Come: Debug

Wikipedia Poem, No. 706

come-debug-homer

“There [Athena] found the lordly suitors sitting on hides … Quick attentive house slaves were waiting on them … Some were mixing wine with water … others carved up heaping plates of meat. … Telemachus was sitting with them, feelings dejected. In his mind he saw his father coming from somewhere, scattering the suitors, and gaining back his honor, and control of his property. With this in his mind, he was the first to see Athena there.” The Odyssey, trans. Emily Wilson

ONE
    
   e 
ndkeg shwnn  tt'eng 
        
        e inhaw
      f geas d.c. el trta gks ovaklo bodon e 
e
          eeosemrl el
      
t 
s'l 
ert 
behonce

TWO

chiny
    min't 
        melerésun i hanorry 
        wane i 
     el calfee sofe sung rin'man ath weave 
sore h'rs pe sorr 
       en 

THREE

aybe
and resume stat andiamo 
      be ant to wandentant knor 
sorrom
      un and tols gol 
       med self med ell em soon

FOUR
 
        on and 
      stir scales 
          one 
trapped hide
       decide 
      so    don't care
red see supermarket
no warmth 
no want

FIVE

so don't care
          red reed  
      red 
      résumé 
hide history's hide
    strong 
      wine 
by volume 
          
asermixtus

SIX

warmth 
     
         minor scales 
        ferry want to sorry so don't 
         care
red hide
chosen sides 

SEVEN

  wants to 
   read 
        and 
   write on an elementary level 
metonym red 
        reed metonym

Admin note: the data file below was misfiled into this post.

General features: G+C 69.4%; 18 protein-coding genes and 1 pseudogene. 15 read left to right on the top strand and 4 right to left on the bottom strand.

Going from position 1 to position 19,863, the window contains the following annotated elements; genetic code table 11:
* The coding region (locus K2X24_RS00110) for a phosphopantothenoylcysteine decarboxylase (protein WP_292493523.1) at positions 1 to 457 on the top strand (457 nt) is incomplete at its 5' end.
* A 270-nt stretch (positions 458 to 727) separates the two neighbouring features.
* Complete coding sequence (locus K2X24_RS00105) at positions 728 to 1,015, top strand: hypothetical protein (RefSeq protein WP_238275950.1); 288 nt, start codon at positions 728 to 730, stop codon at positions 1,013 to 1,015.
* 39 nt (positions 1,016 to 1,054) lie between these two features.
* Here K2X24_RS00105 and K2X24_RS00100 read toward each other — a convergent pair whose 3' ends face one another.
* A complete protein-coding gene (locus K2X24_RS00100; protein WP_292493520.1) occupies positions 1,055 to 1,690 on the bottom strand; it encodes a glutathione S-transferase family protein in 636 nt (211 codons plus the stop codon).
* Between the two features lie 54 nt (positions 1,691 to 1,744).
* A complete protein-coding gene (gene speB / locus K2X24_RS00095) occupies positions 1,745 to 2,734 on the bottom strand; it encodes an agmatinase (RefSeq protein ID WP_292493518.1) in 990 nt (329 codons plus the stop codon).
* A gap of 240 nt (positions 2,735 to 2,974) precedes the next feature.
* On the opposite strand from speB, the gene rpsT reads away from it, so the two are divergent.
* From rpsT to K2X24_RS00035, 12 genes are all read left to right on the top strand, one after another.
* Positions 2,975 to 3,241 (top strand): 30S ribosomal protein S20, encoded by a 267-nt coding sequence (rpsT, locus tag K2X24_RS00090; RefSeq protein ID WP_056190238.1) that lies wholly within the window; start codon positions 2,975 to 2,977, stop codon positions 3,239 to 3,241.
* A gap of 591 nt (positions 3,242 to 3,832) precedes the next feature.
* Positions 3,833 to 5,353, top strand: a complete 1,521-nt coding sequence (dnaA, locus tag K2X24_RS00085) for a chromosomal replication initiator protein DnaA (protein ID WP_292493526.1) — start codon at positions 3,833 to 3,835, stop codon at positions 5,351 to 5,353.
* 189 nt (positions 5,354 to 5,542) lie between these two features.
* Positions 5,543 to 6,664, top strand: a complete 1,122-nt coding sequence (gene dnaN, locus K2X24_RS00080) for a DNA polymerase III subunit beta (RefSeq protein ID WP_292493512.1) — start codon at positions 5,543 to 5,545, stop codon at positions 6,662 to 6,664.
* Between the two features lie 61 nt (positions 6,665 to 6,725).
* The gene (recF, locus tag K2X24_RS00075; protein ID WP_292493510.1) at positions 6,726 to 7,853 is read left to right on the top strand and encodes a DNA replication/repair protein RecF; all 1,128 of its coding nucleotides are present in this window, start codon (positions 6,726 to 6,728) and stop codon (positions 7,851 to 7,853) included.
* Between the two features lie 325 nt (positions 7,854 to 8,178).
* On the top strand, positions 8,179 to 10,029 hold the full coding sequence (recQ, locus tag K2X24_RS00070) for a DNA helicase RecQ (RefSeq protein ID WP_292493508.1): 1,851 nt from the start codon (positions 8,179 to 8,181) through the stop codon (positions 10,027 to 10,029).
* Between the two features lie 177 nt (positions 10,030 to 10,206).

right and have mirrored scales 
what fault
to discern choice and choose

EIGHT

         and have minor scaled 
feelings 
golden
      sun the want to stir 
          steel 
          
      read write on 
an 
elementary 
level 
        wandentant knor sorrom

NINE

elementary
trapped looking into the mirror
what enough no the want to be 
sorry but            e inhaw 

TEN

       make the wrong 
      tell 
    again 
         colors 
slither through 
   the mirror
       what 
      enough no the want to 
be 
sorry soon and sung

America

Wikipedia Poem, No. 667

america-sm2

an acquaintance
a friend
a neighbor
even

see especially women
friends and neighbors

seen especially as women
friends and rivals called to attend
the splicing of a useful rope to invoke
a less-useful loop

later familiar or idle talk
about our lingering smog of
eighteenth century exploitation

explode the old english godsibb
as in sponsored by an exploring god

Old English god “supreme being, deity; the Christian God; image of a god; godlike person,” from Proto-Germanic *guthan (source also of Old Saxon, Old Frisian, Dutch god, Old High German got, German Gott, Old Norse guð, Gothic guþ), from PIE *ghut- “that which is invoked” (source also of Old Church Slavonic zovo “to call,” Sanskrit huta- “invoked,” an epithet of Indra), from root *gheu(e)- “to call, invoke.” 1

then god’s toothful parent
not the true god but capitol
god of trifling talk
of groundless rumor

familiar formations
of the old universe
extended into middle-life

godparents dying
from dehydration
in kids r us

Lemniscate of Booth, at Speed

Wikipedia Poem, No. 356

W536

“We search for riches deep within the bowels of the earth where the spirits of the dead have their abode, as though the part we walk upon is not sufficiently bounteous and productive.” Pliny the Elder

It is. Are you?

or as a result
english pulling
verb from latin
grow property et cetera to fall
to someone as pain
from defective forms

Where do you want to go today?

an alternative verb
from the late 1570s
unless much growth
modern french noun from
advertising to be now-obsolete
grow by increments
of property of et cetera
until much many ofs

Why wait?